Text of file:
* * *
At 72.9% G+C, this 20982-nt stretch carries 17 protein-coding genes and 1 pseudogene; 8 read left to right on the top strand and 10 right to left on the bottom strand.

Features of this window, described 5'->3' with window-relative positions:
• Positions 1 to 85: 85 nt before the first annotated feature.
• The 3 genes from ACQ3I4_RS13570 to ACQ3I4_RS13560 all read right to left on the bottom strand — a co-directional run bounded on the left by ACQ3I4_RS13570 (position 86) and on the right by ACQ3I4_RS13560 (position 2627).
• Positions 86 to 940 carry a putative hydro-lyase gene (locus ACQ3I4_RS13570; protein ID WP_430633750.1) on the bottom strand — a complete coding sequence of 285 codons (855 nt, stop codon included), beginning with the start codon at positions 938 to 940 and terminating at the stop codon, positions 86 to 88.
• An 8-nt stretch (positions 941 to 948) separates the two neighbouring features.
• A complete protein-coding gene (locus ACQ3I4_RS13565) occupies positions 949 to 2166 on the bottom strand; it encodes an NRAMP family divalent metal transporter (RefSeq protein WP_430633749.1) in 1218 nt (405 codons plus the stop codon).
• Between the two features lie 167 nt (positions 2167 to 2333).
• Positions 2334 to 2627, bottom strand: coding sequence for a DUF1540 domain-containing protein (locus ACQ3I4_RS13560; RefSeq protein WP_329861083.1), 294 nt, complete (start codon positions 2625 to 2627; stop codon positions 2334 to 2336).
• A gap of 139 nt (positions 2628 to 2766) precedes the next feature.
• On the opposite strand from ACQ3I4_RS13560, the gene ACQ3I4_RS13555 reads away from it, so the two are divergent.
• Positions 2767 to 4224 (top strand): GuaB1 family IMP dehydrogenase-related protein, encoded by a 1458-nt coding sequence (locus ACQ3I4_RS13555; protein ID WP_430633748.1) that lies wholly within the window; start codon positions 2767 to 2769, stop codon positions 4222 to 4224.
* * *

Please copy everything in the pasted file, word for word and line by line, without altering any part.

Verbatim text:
At 72.9% G+C, this 20982-nt stretch carries 17 protein-coding genes and 1 pseudogene; 8 read left to right on the top strand and 10 right to left on the bottom strand.

Features of this window, described 5'->3' with window-relative positions:
• Positions 1 to 85: 85 nt before the first annotated feature.
• The 3 genes from ACQ3I4_RS13570 to ACQ3I4_RS13560 all read right to left on the bottom strand — a co-directional run bounded on the left by ACQ3I4_RS13570 (position 86) and on the right by ACQ3I4_RS13560 (position 2627).
• Positions 86 to 940 carry a putative hydro-lyase gene (locus ACQ3I4_RS13570; protein ID WP_430633750.1) on the bottom strand — a complete coding sequence of 285 codons (855 nt, stop codon included), beginning with the start codon at positions 938 to 940 and terminating at the stop codon, positions 86 to 88.
• An 8-nt stretch (positions 941 to 948) separates the two neighbouring features.
• A complete protein-coding gene (locus ACQ3I4_RS13565) occupies positions 949 to 2166 on the bottom strand; it encodes an NRAMP family divalent metal transporter (RefSeq protein WP_430633749.1) in 1218 nt (405 codons plus the stop codon).
• Between the two features lie 167 nt (positions 2167 to 2333).
• Positions 2334 to 2627, bottom strand: coding sequence for a DUF1540 domain-containing protein (locus ACQ3I4_RS13560; RefSeq protein WP_329861083.1), 294 nt, complete (start codon positions 2625 to 2627; stop codon positions 2334 to 2336).
• A gap of 139 nt (positions 2628 to 2766) precedes the next feature.
• On the opposite strand from ACQ3I4_RS13560, the gene ACQ3I4_RS13555 reads away from it, so the two are divergent.
• Positions 2767 to 4224 (top strand): GuaB1 family IMP dehydrogenase-related protein, encoded by a 1458-nt coding sequence (locus ACQ3I4_RS13555; protein ID WP_430633748.1) that lies wholly within the window; start codon positions 2767 to 2769, stop codon positions 4222 to 4224.